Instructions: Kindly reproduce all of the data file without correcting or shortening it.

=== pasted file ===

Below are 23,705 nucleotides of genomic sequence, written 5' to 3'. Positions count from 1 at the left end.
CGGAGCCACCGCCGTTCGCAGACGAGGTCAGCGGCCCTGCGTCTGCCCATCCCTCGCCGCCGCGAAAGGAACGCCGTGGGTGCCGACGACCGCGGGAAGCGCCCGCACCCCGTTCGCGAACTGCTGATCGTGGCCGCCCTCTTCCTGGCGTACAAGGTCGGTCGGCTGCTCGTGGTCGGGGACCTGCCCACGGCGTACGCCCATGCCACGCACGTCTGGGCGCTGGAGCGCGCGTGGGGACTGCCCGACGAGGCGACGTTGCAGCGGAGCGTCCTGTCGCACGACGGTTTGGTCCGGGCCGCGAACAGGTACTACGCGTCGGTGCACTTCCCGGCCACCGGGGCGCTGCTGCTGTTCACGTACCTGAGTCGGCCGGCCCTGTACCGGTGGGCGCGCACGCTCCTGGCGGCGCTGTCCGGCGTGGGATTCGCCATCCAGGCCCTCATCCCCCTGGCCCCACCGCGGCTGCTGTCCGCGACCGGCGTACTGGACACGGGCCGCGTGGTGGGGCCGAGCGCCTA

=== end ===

Below are 23,705 nucleotides of genomic sequence, written 5' to 3'. Positions count from 1 at the left end.
CGGAGCCACCGCCGTTCGCAGACGAGGTCAGCGGCCCTGCGTCTGCCCATCCCTCGCCGCCGCGAAAGGAACGCCGTGGGTGCCGACGACCGCGGGAAGCGCCCGCACCCCGTTCGCGAACTGCTGATCGTGGCCGCCCTCTTCCTGGCGTACAAGGTCGGTCGGCTGCTCGTGGTCGGGGACCTGCCCACGGCGTACGCCCATGCCACGCACGTCTGGGCGCTGGAGCGCGCGTGGGGACTGCCCGACGAGGCGACGTTGCAGCGGAGCGTCCTGTCGCACGACGGTTTGGTCCGGGCCGCGAACAGGTACTACGCGTCGGTGCACTTCCCGGCCACCGGGGCGCTGCTGCTGTTCACGTACCTGAGTCGGCCGGCCCTGTACCGGTGGGCGCGCACGCTCCTGGCGGCGCTGTCCGGCGTGGGATTCGCCATCCAGGCCCTCATCCCCCTGGCCCCACCGCGGCTGCTGTCCGCGACCGGCGTACTGGACACGGGCCGCGTGGTGGGGCCGAGCGCCTA